We have allowed sickening work practices to become the norm - where poorly paid workers, many of them barely older than some of those in the Mansion House last week, are bullied and deliberately kept on edge. As the trade union movement withers, the young and the poor have few protections against the whims of employers.
Our politicians are careful to construct employment protection law; and even more careful to ensure it's weakly enforced.
Bogus "self-employment" is forced onto workers, so that employers can evade tax.
We have accommodated to this kiss-up, kick-down way of life. When Greece was on its knees, six or seven years ago, our then Minister for Finance threatened to print T-shirts with the legend, "Ireland is Not Greece", to emphasise our superiority. He mocked their paltry exports: "Apart from feta cheese, how many Greek items do you put in your basket?"
The grinding humiliation of Greece helped create the alienation from the EU now widely felt across Europe.
And that alienation received a boost on the two occasions on which our referendum vote was rejected by the EU, and by our own political parties, who insisted we vote again, as instructed.
Brexit, the dead end solution, is one of the consequences.
The rise of neo-fascist parties across Europe is another.
The energy and idealism last week in the Round Room of the Mansion House, where the first Dail of the new State assembled in 1919, was encouraging. My generation largely failed, winning the occasional advance, watching some of the gains of the past pushed back. A new generation steps up.
Many will find their idealism sidelined by the business of living; of jobs and rent and ambition, getting their hearts broken and getting over it, doubting themselves and getting over that, too.
They face more deceptive codswallop than any earlier generation. There are whole regiments of highly paid people whose 24/7 job is to distort reality.
Much of what we see - in politics, in business, in international affairs - is the acceptable cover story, a sanitised version of the reality it conceals.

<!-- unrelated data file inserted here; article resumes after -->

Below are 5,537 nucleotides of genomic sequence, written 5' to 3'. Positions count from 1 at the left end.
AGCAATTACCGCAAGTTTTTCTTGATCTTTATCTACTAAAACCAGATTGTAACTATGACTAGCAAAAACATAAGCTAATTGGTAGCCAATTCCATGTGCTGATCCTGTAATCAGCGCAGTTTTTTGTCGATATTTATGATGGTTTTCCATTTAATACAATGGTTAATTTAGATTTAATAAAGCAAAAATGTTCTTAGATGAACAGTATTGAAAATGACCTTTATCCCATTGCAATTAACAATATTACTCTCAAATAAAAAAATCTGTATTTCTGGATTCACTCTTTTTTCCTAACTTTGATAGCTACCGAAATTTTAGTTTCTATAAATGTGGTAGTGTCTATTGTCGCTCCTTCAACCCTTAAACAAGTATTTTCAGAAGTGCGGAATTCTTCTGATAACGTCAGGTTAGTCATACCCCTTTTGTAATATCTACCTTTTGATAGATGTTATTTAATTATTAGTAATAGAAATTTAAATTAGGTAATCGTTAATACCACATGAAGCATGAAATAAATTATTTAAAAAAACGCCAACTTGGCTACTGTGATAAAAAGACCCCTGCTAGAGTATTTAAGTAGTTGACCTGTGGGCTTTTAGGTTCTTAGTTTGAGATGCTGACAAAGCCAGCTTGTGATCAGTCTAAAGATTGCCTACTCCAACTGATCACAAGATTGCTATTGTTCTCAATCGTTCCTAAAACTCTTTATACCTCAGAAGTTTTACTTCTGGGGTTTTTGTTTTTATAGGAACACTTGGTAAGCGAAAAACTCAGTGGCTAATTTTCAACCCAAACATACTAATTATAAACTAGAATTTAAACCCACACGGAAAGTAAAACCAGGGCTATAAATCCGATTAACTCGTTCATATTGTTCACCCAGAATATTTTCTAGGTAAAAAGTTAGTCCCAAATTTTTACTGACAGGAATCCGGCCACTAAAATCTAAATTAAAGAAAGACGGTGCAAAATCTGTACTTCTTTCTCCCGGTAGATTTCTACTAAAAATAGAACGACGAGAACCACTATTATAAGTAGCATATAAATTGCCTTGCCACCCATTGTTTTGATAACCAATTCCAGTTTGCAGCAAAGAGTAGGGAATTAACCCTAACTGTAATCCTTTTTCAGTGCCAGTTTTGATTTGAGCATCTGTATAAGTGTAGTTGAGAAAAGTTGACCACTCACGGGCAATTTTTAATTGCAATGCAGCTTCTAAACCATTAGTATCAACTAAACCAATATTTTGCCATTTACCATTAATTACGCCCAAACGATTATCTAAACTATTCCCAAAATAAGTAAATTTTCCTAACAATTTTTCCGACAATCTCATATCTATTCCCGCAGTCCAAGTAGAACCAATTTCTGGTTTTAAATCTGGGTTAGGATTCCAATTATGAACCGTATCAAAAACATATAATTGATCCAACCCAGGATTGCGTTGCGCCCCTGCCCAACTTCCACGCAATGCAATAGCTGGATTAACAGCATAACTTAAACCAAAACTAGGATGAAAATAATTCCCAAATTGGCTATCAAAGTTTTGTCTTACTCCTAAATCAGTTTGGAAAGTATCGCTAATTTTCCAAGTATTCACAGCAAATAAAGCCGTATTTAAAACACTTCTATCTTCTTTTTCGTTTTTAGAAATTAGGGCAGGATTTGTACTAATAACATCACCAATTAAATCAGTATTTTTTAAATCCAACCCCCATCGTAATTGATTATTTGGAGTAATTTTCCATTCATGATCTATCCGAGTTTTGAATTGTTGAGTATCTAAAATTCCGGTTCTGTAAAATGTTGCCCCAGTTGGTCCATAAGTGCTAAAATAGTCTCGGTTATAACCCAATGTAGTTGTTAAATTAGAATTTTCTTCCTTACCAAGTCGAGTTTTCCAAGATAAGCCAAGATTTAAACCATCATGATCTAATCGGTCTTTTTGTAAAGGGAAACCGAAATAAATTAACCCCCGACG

Some young idealists will be drawn into contrived "policy disagreements" between Tweedle Fail and Tweedle Gael. Some of us regard with sympathy the journalists who spent decades getting "exclusives" on the "inside story" of things that never mattered - and then were genuinely startled when one supposed hero or another was accidentally found to have hidden bundles of money.
As someone once said (it sounds like Orwell, but it wasn't) "in a time of deceit, telling the truth is a revolutionary act". And one of the benefits of having Michael D Higgins in the Aras is that his experience and scepticism have shown him how things really work.
This is indeed a time of deceit. The spin doctors have spin doctors; the people employed to fool us have "special advisers"; the politicians don't care how many people can see through the play-acting - they know their followers want to believe, so they give them stuff to believe in, and that pumps up the figures. And those who aren't paying attention see the puffed-up figures and say, Hey, that guy looks like he knows what he's doing.
In such circumstances, it's good to have a President who's aware of the machinery grinding away under the surface.
Scrupulously avoiding party politics, he speaks of the business of living in a society where much of what affects our lives is unacknowledged.
I didn't vote for him in 2011. I voted for David Norris, despite having reservations about his politics. For decades Norris stood for human rights, when it took real guts, and that deserved a vote.
I hope Michael D Higgins runs again, and I hope someone runs against him, so I get to vote for him this time.